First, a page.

But in fact there are infinite subtleties to identity – that is to say, there is the way that you are, which the sum of the way you are becoming and the way you have been, and which does not take into account the way you secretly wish to be. – from Anthropology of an American Girl, page 80 –
Eveline “Evie” Auerbach is growing up in East Hampton, New York in the late 1970’s. She is a philosophical young woman trying to uncover who she is as she navigates the uncertain waters of her senior year in high school and the transition to college in New York City. Anthropology of an American Girl opens in the fall of 1979 as Evie enters her final year of high school. Her best friend, Kate, has just lost her mother to cancer and is living with Evie and Evie’s mother. The two girls have a close relationship which is being tested by loss, grief, and the simple fact that they are growing up and apart. Evie is struggling with her relationship with her boyfriend, Jack – a boy who is angry, cynical, and a bit possessive. Evie and Jack seem to be perfect for each other – they are both artists (Jack a musician, while Evie likes to make sketches and create art) and they love to have deep and intellectual discussions, but their relationship is soon strained by an older man named Harrison Rourke. Predictably, Evie ends her uneven relationship with Jack and begins an affair with Rourke which is doomed to fail. Anthropology of An American Girl is a coming of age story which follows the life of one girl as she grows from adolescence into young adulthood.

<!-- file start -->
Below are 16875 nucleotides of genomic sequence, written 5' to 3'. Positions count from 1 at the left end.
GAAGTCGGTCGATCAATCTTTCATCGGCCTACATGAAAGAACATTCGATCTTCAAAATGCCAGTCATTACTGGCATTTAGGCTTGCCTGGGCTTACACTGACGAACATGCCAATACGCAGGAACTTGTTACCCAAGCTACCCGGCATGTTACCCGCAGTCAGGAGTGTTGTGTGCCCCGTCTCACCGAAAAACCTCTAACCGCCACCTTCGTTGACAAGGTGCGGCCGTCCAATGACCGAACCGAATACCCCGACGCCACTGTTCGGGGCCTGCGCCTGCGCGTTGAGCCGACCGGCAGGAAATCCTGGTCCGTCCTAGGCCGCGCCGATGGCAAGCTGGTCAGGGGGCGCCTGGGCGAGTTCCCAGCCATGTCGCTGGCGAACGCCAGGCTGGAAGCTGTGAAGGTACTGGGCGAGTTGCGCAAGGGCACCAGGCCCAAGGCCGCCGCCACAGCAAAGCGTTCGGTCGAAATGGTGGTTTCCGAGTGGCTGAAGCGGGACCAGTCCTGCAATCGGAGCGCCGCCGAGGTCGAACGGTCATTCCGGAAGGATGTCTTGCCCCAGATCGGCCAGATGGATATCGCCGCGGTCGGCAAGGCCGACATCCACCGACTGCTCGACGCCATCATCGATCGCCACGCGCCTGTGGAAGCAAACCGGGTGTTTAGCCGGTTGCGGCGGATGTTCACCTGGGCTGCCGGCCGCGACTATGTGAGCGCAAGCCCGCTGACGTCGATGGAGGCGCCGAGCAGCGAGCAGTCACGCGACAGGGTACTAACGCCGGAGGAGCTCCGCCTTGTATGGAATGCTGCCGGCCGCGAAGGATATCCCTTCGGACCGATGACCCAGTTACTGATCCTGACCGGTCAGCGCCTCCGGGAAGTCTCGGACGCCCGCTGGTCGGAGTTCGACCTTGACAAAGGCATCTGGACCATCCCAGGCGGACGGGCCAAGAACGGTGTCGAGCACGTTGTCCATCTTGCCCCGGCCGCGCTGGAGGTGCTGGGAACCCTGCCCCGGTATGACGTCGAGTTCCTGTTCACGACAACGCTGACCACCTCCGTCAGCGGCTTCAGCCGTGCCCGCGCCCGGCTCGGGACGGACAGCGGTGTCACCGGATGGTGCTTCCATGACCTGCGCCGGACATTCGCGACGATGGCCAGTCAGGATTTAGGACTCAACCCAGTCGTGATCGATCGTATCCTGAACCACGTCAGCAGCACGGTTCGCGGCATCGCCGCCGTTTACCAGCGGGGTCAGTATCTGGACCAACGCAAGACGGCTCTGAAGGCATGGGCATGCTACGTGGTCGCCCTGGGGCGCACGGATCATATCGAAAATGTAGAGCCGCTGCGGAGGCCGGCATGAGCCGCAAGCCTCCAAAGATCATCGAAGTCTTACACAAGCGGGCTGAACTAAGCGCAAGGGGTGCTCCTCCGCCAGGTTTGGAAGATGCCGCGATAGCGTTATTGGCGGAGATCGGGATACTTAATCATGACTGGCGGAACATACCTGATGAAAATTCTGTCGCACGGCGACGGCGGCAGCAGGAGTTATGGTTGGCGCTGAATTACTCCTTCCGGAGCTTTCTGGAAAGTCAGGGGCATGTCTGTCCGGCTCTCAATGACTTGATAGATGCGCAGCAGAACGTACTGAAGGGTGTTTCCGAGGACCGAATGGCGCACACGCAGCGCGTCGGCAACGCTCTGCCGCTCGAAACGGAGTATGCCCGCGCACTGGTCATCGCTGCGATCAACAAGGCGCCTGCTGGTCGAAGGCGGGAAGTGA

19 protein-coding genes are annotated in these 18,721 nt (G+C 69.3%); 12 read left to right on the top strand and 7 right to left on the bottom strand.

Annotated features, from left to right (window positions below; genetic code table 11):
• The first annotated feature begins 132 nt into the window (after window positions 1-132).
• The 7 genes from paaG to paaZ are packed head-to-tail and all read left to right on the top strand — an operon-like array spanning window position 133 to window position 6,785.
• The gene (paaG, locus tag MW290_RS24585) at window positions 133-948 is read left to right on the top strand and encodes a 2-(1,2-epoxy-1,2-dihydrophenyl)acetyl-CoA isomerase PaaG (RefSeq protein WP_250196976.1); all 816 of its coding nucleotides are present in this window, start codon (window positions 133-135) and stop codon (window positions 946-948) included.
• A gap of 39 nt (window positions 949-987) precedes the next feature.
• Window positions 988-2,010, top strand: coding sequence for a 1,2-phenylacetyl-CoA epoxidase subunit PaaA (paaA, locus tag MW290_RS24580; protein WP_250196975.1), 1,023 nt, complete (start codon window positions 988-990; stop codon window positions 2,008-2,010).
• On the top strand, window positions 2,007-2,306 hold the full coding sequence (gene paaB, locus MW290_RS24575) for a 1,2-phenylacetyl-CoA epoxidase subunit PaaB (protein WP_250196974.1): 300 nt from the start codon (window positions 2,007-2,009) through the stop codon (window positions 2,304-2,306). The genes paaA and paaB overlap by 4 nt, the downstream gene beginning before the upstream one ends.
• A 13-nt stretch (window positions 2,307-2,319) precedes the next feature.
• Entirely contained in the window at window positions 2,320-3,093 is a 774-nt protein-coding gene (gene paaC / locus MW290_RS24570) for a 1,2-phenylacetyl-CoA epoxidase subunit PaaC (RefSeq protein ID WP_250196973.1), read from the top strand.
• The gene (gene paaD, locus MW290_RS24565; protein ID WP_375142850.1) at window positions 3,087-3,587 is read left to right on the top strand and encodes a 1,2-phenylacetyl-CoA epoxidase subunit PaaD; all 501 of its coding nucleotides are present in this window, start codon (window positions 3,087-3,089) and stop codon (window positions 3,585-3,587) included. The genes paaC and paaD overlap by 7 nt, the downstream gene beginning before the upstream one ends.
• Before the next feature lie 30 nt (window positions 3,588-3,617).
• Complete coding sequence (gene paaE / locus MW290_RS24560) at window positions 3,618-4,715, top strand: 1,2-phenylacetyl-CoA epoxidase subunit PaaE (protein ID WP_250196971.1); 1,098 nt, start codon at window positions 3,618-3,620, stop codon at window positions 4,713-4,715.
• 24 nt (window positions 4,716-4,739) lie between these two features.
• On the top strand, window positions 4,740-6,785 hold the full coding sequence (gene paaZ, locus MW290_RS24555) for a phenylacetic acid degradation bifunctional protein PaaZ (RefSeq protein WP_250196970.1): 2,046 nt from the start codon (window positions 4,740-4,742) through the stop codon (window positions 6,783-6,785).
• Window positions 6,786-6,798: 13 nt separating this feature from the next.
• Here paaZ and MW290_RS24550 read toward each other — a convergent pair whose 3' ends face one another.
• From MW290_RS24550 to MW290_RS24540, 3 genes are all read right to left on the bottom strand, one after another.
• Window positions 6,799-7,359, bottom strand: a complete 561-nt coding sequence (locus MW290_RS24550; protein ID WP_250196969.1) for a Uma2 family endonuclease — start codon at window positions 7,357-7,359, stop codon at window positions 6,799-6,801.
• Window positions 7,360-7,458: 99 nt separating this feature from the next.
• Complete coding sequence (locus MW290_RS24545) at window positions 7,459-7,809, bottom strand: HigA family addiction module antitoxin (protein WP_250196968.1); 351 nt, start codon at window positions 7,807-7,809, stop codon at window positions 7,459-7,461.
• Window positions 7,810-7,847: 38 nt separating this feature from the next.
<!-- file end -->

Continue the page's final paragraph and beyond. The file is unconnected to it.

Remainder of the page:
I had heard a lot about this book before deciding to read it – and it seemed as though I was the perfect target audience for this novel since I came of age during the same time period as Evie. I graduated from high school in 1978 (a year before Evie does) and went on to college, graduating in 1982. But, I had a hard time relating to Evie who comes across much older than her years and has a flair for the melodramatic. Perhaps it was Hamann’s tendency to liberally pepper her writing with metaphor, but I grew tired of being inside of Evie’s head.
The novel is not without merit. I enjoyed some of the insights into aging. The idealism of youth is perfectly encapsulated through Evie’s unique view of the world.
You’re old when you lean that needs are to be eclipsed by civility. You’re old when you join the sticky, stenchy morass of concealed neediness that is society. You’re old when you give up trying to change people because then they might want to change you too. When you’re young, needs are explicit, possibilities are endless, formalities undiscovered, and proofs of allegiance direct. – from Anthropology of An American Girl, page 17 –
I also enjoyed some of the late 1970s references which catapulted me back to my own youth, like the reference to “Pappagallo purses with the wood handles and the button-on fabric covers” – yes, I owned one of these!
Despite these positives, I found myself rolling my eyes when Evie falls into her angst-driven monologues and melodramatic depictions of love.
I knew his nearness was miraculous. It was nothing I could explain; it was an old knowledge. My feelings for him were like memories rising up, dormant things revivified, regaining dimension, spinning to life. To be near him, the world turned alive. – from Anthropology of An American Girl, page 121 –
I know teens can be overemotional about life, love and everything in between, but I don’t necessarily want to spend 600 pages reading about it.
I really wanted to love this novel. I pushed myself through it hoping that it would come together for me. But in the end, I found myself wishing that it had been half its length. I think my disappointment stems from characters who I could not relate to, and language which was just a bit too flowery and overwrought to satisfy me.
Don’t take my word for it, however. There have been many positive reviews of this book. You can find some of them by visiting the TLC Book Tour page and clicking through the links.
- Quality of Writing: